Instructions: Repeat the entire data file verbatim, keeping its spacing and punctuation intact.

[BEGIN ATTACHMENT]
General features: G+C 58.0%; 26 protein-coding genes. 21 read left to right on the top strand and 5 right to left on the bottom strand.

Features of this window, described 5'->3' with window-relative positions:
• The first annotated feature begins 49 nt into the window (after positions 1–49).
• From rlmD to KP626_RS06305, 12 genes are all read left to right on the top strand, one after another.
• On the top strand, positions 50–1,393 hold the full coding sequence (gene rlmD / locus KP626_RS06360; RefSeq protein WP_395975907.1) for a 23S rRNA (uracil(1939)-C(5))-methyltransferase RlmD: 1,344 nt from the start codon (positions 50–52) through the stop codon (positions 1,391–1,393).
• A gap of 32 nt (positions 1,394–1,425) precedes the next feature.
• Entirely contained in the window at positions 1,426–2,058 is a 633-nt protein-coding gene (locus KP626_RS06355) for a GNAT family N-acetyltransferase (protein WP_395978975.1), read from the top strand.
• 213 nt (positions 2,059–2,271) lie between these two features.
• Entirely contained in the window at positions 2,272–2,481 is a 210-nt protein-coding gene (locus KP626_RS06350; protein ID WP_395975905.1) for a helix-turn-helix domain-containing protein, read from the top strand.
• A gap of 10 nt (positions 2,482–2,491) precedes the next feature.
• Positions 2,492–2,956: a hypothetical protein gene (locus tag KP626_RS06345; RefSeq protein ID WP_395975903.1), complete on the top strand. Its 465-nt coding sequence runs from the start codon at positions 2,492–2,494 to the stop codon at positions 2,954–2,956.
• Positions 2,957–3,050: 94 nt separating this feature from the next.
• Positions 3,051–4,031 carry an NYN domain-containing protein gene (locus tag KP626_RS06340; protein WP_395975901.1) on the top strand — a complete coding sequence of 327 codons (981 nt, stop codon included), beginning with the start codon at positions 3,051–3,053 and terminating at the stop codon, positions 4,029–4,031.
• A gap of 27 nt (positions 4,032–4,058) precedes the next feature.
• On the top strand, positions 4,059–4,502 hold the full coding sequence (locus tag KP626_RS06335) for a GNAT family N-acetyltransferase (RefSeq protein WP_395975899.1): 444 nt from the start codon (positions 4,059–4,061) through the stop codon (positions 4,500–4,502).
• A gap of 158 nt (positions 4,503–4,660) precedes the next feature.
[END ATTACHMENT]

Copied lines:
General features: G+C 58.0%; 26 protein-coding genes. 21 read left to right on the top strand and 5 right to left on the bottom strand.

Features of this window, described 5'->3' with window-relative positions:
• The first annotated feature begins 49 nt into the window (after positions 1–49).
• From rlmD to KP626_RS06305, 12 genes are all read left to right on the top strand, one after another.
• On the top strand, positions 50–1,393 hold the full coding sequence (gene rlmD / locus KP626_RS06360; RefSeq protein WP_395975907.1) for a 23S rRNA (uracil(1939)-C(5))-methyltransferase RlmD: 1,344 nt from the start codon (positions 50–52) through the stop codon (positions 1,391–1,393).
• A gap of 32 nt (positions 1,394–1,425) precedes the next feature.
• Entirely contained in the window at positions 1,426–2,058 is a 633-nt protein-coding gene (locus KP626_RS06355) for a GNAT family N-acetyltransferase (protein WP_395978975.1), read from the top strand.
• 213 nt (positions 2,059–2,271) lie between these two features.
• Entirely contained in the window at positions 2,272–2,481 is a 210-nt protein-coding gene (locus KP626_RS06350; protein ID WP_395975905.1) for a helix-turn-helix domain-containing protein, read from the top strand.
• A gap of 10 nt (positions 2,482–2,491) precedes the next feature.
• Positions 2,492–2,956: a hypothetical protein gene (locus tag KP626_RS06345; RefSeq protein ID WP_395975903.1), complete on the top strand. Its 465-nt coding sequence runs from the start codon at positions 2,492–2,494 to the stop codon at positions 2,954–2,956.
• Positions 2,957–3,050: 94 nt separating this feature from the next.
• Positions 3,051–4,031 carry an NYN domain-containing protein gene (locus tag KP626_RS06340; protein WP_395975901.1) on the top strand — a complete coding sequence of 327 codons (981 nt, stop codon included), beginning with the start codon at positions 3,051–3,053 and terminating at the stop codon, positions 4,029–4,031.
• A gap of 27 nt (positions 4,032–4,058) precedes the next feature.
• On the top strand, positions 4,059–4,502 hold the full coding sequence (locus tag KP626_RS06335) for a GNAT family N-acetyltransferase (RefSeq protein WP_395975899.1): 444 nt from the start codon (positions 4,059–4,061) through the stop codon (positions 4,500–4,502).
• A gap of 158 nt (positions 4,503–4,660) precedes the next feature.